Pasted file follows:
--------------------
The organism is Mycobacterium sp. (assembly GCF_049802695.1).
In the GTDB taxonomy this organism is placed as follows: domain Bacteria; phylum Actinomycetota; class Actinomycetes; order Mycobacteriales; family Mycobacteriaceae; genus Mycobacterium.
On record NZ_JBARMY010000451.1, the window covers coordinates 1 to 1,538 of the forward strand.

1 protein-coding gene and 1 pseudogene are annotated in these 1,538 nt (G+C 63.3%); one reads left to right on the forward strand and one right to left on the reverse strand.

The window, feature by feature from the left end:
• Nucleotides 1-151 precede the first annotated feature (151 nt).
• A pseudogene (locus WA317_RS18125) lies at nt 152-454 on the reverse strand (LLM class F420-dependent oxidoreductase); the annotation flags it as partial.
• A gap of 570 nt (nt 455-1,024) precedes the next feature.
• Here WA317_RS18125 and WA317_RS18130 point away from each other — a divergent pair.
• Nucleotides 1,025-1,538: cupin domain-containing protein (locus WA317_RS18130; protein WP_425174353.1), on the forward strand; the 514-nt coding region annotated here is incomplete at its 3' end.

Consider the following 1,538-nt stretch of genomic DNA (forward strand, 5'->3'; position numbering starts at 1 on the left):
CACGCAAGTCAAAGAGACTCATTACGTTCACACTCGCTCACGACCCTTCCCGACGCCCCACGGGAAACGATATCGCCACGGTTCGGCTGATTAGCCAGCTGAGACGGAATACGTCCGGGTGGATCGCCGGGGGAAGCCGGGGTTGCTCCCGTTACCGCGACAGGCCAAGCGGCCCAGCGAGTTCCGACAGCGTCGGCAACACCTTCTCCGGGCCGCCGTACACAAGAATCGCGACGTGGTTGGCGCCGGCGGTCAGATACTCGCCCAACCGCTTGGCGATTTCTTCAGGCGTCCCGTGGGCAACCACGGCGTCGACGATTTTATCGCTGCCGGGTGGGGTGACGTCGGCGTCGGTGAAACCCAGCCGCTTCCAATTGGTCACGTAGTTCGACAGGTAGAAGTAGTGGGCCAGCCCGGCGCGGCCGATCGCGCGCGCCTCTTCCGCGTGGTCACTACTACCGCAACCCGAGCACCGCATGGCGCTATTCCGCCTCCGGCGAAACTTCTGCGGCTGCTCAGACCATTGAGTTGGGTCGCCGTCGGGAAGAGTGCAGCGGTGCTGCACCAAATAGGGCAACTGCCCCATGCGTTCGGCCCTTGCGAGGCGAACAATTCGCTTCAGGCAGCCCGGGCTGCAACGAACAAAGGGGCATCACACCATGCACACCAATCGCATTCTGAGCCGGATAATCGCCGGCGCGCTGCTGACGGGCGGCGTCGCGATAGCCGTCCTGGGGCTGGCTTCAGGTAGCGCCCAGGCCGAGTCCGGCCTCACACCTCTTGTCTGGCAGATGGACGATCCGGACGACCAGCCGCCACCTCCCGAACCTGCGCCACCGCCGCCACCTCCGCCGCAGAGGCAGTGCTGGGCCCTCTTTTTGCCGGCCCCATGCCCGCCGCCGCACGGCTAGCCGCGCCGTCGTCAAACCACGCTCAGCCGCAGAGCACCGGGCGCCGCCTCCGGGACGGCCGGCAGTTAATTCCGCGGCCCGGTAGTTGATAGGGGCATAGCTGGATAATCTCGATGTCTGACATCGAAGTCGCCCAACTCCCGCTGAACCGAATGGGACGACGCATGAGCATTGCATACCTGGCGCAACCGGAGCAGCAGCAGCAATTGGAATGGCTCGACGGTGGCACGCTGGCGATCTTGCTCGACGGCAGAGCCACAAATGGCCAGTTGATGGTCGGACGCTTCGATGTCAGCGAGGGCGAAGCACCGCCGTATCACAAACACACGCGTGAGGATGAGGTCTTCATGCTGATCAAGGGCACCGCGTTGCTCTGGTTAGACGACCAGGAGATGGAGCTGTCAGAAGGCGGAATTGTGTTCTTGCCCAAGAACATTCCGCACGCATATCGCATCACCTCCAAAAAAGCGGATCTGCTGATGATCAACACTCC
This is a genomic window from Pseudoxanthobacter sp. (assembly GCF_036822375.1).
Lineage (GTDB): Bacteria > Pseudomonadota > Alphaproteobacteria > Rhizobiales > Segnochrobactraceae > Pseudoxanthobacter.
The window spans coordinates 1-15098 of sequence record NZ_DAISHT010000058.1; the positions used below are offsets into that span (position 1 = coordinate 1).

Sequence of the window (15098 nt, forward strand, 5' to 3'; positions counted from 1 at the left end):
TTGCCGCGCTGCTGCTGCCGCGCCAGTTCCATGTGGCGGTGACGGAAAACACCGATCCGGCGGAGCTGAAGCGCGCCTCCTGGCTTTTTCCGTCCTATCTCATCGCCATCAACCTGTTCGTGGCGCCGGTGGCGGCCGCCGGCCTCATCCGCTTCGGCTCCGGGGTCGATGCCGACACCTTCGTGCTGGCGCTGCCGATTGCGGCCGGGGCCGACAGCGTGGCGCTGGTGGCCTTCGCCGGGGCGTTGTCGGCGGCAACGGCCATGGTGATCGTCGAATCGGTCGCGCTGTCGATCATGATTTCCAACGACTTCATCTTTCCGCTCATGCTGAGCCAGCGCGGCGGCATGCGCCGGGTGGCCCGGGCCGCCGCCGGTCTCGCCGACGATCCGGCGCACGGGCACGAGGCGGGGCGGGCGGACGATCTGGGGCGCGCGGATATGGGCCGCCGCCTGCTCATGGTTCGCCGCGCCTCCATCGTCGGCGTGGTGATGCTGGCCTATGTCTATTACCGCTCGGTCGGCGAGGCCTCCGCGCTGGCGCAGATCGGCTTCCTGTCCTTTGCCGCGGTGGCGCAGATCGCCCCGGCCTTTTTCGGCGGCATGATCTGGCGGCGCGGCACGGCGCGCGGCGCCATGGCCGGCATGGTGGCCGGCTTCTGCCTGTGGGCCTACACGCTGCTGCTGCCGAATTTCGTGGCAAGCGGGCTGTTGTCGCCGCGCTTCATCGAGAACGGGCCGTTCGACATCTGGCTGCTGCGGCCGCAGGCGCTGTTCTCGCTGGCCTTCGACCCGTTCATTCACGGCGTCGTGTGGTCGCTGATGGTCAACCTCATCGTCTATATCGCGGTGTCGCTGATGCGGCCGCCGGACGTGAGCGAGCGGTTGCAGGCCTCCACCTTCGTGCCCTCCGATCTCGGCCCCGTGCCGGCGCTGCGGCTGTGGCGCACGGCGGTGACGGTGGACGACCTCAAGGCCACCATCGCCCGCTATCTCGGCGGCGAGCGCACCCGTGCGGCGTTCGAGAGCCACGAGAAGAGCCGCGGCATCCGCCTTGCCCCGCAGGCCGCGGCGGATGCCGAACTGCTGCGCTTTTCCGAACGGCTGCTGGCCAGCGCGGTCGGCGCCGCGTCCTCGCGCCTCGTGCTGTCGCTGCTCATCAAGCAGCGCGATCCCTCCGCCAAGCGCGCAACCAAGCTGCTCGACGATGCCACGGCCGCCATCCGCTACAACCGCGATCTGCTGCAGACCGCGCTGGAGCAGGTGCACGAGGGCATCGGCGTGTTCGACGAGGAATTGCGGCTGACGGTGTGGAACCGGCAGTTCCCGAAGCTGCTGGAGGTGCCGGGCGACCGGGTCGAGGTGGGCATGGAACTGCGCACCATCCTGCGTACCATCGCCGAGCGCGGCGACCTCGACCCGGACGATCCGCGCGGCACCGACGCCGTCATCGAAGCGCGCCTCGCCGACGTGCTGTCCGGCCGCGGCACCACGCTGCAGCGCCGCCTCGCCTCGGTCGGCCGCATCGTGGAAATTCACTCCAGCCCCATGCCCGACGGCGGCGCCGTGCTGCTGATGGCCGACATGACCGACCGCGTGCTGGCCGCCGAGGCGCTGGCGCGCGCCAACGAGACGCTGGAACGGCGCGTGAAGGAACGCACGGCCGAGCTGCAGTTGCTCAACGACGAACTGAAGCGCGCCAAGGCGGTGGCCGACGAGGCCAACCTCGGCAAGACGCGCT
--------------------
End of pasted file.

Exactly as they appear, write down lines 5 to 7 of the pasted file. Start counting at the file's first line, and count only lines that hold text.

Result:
The window, feature by feature from the left end:
• Nucleotides 1-151 precede the first annotated feature (151 nt).
• A pseudogene (locus WA317_RS18125) lies at nt 152-454 on the reverse strand (LLM class F420-dependent oxidoreductase); the annotation flags it as partial.